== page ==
And here I am, in Toronto.
A very large part of me misses Stonecoast. For two years, my twice-annual trek to Maine has been part Hogwarts, part con, and part summer camp. I miss hopping off the airport shuttle onto beautiful green Bowdoin campus. You’d pick up your packet and name tag from Matt at the front desk, drag your stuff into the dorms—such sterile white halls, but oh, what wonderful people! It’s hot. Of course it is. But the air is full of moisture (we’re close to the ocean) and everything feels possible.
The bar at the Brunswick Tavern is used to us by now. Oh, that long porch with the spindly metal chairs and tables, and that small-but-mercifully-air-conditioned lobby, and the room where we had readings, with the windows letting the evening light in and the ridiculous pattern of that carpet.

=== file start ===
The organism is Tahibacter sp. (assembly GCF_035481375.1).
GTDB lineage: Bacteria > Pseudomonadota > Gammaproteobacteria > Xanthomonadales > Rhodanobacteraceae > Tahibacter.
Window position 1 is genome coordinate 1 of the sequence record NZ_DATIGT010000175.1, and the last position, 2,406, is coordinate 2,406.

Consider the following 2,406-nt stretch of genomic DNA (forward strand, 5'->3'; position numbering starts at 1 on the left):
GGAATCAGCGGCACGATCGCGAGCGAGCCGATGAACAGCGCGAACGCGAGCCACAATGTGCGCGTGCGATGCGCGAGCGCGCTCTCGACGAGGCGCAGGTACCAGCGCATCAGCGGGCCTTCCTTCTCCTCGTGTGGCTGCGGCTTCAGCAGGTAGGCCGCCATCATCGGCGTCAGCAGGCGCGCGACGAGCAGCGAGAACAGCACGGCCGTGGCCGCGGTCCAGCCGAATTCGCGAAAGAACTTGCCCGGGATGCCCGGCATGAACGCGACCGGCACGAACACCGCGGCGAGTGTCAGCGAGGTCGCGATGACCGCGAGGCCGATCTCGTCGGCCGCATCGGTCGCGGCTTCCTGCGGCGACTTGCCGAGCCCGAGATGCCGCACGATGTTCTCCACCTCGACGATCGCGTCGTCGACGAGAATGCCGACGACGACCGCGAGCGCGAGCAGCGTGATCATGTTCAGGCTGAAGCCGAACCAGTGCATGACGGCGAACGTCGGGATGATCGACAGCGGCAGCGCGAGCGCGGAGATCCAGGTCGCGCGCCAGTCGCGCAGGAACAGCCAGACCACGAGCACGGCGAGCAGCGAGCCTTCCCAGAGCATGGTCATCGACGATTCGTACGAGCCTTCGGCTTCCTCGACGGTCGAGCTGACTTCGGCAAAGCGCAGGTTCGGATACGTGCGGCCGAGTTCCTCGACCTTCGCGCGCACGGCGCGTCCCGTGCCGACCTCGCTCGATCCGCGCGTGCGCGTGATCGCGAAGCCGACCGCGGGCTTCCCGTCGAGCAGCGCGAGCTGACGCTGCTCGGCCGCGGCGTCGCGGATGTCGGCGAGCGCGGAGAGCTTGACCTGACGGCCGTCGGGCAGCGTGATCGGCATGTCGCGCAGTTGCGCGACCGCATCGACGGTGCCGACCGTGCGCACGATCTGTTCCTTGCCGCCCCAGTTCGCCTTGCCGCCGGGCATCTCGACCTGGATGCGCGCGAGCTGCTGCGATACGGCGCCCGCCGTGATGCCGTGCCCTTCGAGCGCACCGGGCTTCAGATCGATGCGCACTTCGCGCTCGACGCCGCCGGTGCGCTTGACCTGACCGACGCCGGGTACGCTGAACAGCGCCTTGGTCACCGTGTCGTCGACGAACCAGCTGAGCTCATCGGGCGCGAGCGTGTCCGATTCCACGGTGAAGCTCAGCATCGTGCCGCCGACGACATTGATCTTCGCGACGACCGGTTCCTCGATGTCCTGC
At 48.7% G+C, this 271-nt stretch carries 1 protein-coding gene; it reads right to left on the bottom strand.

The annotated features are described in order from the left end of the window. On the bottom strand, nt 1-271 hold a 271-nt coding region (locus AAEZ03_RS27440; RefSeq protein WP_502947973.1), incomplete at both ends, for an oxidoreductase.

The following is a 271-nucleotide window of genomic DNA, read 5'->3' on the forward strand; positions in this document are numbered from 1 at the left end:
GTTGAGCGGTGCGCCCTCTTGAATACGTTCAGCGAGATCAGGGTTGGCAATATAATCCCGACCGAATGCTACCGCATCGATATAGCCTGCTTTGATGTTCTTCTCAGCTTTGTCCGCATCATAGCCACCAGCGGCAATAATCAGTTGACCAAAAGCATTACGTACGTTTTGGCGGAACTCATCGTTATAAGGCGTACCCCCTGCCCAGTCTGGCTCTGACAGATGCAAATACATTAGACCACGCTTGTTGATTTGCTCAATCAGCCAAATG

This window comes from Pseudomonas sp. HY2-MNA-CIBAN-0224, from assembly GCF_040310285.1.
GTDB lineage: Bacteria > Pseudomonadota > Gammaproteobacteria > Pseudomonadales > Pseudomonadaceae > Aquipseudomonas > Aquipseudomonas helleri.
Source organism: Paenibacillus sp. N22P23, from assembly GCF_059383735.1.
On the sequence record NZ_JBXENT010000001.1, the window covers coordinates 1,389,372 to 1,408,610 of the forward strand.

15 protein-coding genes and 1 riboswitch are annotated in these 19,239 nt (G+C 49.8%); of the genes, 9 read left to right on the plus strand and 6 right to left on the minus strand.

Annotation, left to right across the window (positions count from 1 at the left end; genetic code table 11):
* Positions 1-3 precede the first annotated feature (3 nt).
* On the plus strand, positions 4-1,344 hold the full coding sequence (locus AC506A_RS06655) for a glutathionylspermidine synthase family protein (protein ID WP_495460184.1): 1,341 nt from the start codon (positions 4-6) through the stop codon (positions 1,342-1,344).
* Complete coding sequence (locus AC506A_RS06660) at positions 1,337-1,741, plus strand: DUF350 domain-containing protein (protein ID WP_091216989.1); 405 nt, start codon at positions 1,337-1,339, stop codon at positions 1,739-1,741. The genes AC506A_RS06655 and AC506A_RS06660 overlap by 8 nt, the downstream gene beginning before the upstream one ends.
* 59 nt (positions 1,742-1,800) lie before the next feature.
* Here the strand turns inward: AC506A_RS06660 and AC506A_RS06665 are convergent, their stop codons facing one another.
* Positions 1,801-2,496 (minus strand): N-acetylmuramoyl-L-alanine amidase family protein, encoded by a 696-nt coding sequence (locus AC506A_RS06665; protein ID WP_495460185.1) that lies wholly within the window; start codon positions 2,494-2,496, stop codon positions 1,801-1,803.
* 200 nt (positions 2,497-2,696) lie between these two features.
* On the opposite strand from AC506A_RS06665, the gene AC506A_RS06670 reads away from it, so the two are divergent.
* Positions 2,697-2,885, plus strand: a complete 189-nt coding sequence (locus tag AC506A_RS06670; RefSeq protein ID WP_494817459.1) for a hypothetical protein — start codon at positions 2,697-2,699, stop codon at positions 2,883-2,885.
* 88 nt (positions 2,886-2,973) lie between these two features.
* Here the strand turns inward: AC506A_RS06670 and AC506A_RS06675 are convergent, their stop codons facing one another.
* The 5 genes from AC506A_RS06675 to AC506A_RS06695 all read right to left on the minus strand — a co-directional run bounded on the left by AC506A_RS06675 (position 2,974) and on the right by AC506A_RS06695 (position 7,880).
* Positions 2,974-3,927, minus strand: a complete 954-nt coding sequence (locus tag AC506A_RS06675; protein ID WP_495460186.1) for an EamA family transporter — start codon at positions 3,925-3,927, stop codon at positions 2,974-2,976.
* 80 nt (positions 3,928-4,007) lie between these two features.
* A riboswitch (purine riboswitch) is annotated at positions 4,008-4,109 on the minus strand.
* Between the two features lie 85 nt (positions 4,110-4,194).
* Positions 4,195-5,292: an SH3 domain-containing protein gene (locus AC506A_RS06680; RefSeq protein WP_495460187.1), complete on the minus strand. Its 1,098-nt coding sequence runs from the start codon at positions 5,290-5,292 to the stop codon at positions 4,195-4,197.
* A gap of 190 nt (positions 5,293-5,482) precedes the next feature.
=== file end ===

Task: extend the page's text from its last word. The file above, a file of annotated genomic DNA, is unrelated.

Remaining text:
Everything felt possible at Stonecoast. Everything was morning and potential and wonderful things yet to come. And of course—the people are a big part of that. Our wonderful faculty, our fellow students—each cohort slowly emerging with its own distinctive personality.
Part of me feels like Peter and Susan, barred from Narnia. And yet—perhaps a bigger part of me knows that this is right, that I’ve graduated, that I had my time at Stonecoast and now it’s time to move on.
See, Stonecoast is a finite thing. You get two years, and then you’re on your own. This is part of the magic: it’s precious because it’s so short. It’s not meant to be the point of the journey—it’s a waystation—a place in the coastal shallows where you ready yourself for the open ocean ahead.